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The Pension Protection Fund (PPF) is consulting on its draft levy determination for the 2022/23 levy. The PPF currently has a strong funding position. It therefore intends to set the 2022/23 levy estimate at £415 million, £105 million less than in 2021/22. Around 82% of schemes that pay the risk-based levy will see a levy reduction. The consultation closes on 9 November.

Continue Reading Pension Protection Fund levy – lower levies expected in 2022/23

The Pension Schemes Act 2021 introduces a framework for a new type of pension scheme – collective money purchase schemes. Also known as collective defined contribution or CDC schemes, this type of pension scheme offers a middle path between traditional defined benefit (DB) and defined contribution (DC) schemes.

Employer and member contributions are fixed, as in a DC scheme. However, investment and longevity risks are borne collectively by the members, rather than being borne exclusively by the employer (as in a DB scheme) or exclusively by the individual member (as in a DC scheme). Members are promised a target retirement income, but this can be adjusted up or down to reflect the scheme’s investment performance and other risks as longevity experience.

The government is currently consulting on draft regulations setting out further detail of the legal framework for CDC schemes. The consultation closes on 31 August.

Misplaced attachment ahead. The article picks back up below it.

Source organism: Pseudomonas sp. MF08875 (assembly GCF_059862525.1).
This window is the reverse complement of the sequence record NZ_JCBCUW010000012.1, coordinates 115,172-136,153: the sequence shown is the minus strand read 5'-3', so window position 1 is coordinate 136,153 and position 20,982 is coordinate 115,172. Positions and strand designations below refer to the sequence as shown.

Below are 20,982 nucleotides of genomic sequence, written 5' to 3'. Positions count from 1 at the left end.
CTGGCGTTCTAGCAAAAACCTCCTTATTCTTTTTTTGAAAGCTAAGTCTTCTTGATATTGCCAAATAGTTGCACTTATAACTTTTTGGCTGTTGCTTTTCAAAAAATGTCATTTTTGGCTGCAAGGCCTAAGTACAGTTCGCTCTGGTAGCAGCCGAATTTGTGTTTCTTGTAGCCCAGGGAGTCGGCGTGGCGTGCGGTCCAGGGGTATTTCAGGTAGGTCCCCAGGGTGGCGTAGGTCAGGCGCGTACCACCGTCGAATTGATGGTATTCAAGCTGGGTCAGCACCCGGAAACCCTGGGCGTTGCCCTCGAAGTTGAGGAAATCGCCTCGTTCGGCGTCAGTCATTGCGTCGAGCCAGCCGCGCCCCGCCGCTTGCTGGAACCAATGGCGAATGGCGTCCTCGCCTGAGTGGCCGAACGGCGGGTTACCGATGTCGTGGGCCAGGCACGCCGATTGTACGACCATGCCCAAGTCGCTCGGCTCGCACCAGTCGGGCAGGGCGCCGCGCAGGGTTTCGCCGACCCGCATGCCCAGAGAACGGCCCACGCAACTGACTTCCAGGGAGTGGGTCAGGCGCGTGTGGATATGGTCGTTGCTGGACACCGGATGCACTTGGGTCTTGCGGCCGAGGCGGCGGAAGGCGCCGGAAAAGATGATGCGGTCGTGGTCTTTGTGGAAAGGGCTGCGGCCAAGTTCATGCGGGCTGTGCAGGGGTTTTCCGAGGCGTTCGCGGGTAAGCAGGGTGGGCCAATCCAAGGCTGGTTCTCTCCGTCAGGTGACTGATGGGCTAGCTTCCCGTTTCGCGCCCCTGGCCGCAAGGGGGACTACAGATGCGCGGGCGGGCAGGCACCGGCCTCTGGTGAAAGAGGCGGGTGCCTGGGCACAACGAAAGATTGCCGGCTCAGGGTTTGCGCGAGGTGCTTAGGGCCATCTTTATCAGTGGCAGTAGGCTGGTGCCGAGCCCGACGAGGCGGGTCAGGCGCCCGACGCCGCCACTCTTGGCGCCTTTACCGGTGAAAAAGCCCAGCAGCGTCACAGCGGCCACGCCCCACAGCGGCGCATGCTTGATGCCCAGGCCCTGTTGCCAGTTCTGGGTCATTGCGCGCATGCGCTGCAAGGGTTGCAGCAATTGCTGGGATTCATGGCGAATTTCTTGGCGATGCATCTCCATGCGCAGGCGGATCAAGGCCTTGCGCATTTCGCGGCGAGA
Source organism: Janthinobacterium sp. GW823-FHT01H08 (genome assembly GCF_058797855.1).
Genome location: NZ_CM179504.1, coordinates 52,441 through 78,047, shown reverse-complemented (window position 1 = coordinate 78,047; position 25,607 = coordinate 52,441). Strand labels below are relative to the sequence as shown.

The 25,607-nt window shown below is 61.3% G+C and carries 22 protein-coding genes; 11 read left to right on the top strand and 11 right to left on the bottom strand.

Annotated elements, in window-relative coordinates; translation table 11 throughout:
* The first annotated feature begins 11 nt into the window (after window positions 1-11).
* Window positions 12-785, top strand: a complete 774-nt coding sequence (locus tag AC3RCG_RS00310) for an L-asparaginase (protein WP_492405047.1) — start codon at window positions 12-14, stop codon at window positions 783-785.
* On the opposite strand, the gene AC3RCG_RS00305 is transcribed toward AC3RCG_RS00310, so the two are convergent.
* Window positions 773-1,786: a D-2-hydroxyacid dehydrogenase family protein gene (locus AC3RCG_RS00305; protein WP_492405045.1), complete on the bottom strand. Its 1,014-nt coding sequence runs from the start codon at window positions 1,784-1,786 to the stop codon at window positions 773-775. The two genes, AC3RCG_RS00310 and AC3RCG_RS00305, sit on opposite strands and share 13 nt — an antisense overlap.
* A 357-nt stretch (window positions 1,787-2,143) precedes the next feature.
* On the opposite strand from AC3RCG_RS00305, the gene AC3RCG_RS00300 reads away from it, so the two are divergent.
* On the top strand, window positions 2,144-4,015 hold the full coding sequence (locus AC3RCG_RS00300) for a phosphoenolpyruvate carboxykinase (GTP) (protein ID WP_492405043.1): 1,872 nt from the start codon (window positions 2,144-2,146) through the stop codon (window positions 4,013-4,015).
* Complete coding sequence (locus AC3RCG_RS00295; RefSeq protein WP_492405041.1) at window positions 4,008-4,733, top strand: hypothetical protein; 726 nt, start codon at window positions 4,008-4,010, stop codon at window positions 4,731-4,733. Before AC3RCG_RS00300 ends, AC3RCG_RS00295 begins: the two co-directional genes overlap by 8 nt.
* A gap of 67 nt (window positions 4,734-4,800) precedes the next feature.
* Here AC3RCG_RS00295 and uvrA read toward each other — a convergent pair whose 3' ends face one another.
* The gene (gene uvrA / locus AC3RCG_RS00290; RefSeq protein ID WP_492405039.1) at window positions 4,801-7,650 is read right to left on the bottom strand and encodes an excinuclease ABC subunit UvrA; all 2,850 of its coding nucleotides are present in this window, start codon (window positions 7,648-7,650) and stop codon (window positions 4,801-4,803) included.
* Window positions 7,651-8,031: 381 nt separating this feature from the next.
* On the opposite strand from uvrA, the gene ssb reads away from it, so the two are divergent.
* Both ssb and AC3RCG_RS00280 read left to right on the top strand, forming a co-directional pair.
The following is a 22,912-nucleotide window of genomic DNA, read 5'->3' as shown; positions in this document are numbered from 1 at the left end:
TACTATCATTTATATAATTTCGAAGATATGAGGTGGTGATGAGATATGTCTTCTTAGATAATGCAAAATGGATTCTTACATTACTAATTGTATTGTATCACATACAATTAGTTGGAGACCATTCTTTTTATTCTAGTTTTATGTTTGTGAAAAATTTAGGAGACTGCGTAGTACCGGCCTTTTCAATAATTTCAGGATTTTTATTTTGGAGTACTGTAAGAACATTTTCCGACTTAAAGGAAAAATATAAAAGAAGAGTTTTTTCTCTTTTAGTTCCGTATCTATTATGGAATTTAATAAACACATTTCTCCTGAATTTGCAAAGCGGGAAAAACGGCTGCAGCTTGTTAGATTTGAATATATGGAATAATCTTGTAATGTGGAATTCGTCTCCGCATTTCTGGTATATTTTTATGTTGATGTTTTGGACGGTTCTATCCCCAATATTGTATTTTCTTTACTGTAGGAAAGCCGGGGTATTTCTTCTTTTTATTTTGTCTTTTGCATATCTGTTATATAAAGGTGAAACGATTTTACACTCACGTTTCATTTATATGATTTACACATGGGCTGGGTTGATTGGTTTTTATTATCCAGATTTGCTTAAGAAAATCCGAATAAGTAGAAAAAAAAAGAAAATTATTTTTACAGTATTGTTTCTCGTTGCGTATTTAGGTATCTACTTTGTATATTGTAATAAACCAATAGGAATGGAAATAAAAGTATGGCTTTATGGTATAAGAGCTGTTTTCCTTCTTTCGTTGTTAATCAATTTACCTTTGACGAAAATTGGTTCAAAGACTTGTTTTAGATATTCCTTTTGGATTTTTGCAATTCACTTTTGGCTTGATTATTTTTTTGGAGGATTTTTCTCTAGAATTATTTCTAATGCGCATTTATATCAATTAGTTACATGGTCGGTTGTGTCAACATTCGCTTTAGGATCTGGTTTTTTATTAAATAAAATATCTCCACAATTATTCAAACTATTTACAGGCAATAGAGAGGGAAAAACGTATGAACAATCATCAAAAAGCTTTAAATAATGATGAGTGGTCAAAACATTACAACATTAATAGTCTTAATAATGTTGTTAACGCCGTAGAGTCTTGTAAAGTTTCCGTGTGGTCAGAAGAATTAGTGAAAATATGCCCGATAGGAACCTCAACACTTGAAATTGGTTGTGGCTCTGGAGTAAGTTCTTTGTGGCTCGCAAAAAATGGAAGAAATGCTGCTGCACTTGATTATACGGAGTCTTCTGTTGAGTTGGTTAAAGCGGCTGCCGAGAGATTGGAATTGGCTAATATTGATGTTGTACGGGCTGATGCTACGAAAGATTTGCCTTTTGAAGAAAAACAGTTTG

Continue Reading A third way – collective money purchase pension schemes

The government has set the automatic enrolment earning figures for the 2021/22 tax year as follows:

  • Earnings trigger: £10,000
  • Qualifying earnings band: £6,240 – £50,270

The earnings trigger is the level of earnings that a jobholder must receive in order to be eligible for automatic enrolment. The level of the earnings trigger has remained unchanged

The Pensions Regulator (TPR) is the body responsible for regulating workplace pension schemes in the UK. Where an employer operates a defined benefit trust-based pension scheme for its employees, legislation requires it to notify TPR if certain events occur. Some events must always be notified, while others only need to be notified in certain circumstances.

Defined benefit (DB) pension schemes promise their members a pension for life. However, while one member may live to age 75, another might live to age 95. When working out how much money a DB scheme needs to fund the benefits it has promised members, trustees (or rather their actuarial advisers) therefore have to make an assumption about how long, on average, members will live – a longevity assumption.

If that longevity assumption proves to be incorrect and the scheme has to pay benefits for longer than expected, the trustees will need to find additional money to fund those benefits. And usually they will look to the scheme’s sponsoring employer for that money.

Finding ways of managing a scheme’s longevity risk is therefore beneficial for both the trustees and the employer. One way of doing this is a transaction called a longevity swap. Between 2009 and 2018, nearly 50 pension schemes entered into longevity swaps, including schemes sponsored by Astra Zeneca, AkzoNobel, BA, BAE Systems, BMW, BT, Heineken, ITV and Rolls-Royce.

Continue Reading Managing pension scheme longevity risk – a good thing for schemes and employers

On 6 April, the quality requirements that pension schemes being used for automatic enrolment (“qualifying schemes”) must meet are changing.

DC schemes – what’s changing?

At present, for a DC scheme to be a qualifying scheme:

  • The employer must make a contribution of at least 2% of the worker’s qualifying earnings.
  • The total contributions paid